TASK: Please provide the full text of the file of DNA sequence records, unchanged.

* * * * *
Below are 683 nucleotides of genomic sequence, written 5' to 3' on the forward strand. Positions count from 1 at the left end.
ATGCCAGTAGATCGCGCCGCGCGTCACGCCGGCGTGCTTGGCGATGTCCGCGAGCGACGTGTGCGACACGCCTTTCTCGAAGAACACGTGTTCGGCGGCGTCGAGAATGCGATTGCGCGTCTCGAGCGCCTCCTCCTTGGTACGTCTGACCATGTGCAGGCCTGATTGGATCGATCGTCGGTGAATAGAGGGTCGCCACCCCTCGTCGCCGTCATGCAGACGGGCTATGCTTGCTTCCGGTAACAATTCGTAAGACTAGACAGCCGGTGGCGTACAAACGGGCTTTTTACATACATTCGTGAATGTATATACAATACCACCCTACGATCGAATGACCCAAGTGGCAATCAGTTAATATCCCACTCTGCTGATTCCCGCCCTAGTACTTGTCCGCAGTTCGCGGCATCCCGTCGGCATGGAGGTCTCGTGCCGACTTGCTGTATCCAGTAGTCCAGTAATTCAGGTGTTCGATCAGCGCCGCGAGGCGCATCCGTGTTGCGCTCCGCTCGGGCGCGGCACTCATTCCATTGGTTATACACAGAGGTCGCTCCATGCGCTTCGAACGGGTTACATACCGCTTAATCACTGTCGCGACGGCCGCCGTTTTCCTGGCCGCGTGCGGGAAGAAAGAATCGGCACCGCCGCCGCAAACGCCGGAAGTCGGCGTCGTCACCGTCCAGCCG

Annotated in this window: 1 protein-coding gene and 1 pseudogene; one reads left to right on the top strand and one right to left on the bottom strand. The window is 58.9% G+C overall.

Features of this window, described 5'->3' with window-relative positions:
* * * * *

Below are 683 nucleotides of genomic sequence, written 5' to 3' on the forward strand. Positions count from 1 at the left end.
ATGCCAGTAGATCGCGCCGCGCGTCACGCCGGCGTGCTTGGCGATGTCCGCGAGCGACGTGTGCGACACGCCTTTCTCGAAGAACACGTGTTCGGCGGCGTCGAGAATGCGATTGCGCGTCTCGAGCGCCTCCTCCTTGGTACGTCTGACCATGTGCAGGCCTGATTGGATCGATCGTCGGTGAATAGAGGGTCGCCACCCCTCGTCGCCGTCATGCAGACGGGCTATGCTTGCTTCCGGTAACAATTCGTAAGACTAGACAGCCGGTGGCGTACAAACGGGCTTTTTACATACATTCGTGAATGTATATACAATACCACCCTACGATCGAATGACCCAAGTGGCAATCAGTTAATATCCCACTCTGCTGATTCCCGCCCTAGTACTTGTCCGCAGTTCGCGGCATCCCGTCGGCATGGAGGTCTCGTGCCGACTTGCTGTATCCAGTAGTCCAGTAATTCAGGTGTTCGATCAGCGCCGCGAGGCGCATCCGTGTTGCGCTCCGCTCGGGCGCGGCACTCATTCCATTGGTTATACACAGAGGTCGCTCCATGCGCTTCGAACGGGTTACATACCGCTTAATCACTGTCGCGACGGCCGCCGTTTTCCTGGCCGCGTGCGGGAAGAAAGAATCGGCACCGCCGCCGCAAACGCCGGAAGTCGGCGTCGTCACCGTCCAGCCG

Annotated in this window: 1 protein-coding gene and 1 pseudogene; one reads left to right on the top strand and one right to left on the bottom strand. The window is 58.9% G+C overall.

Features of this window, described 5'->3' with window-relative positions: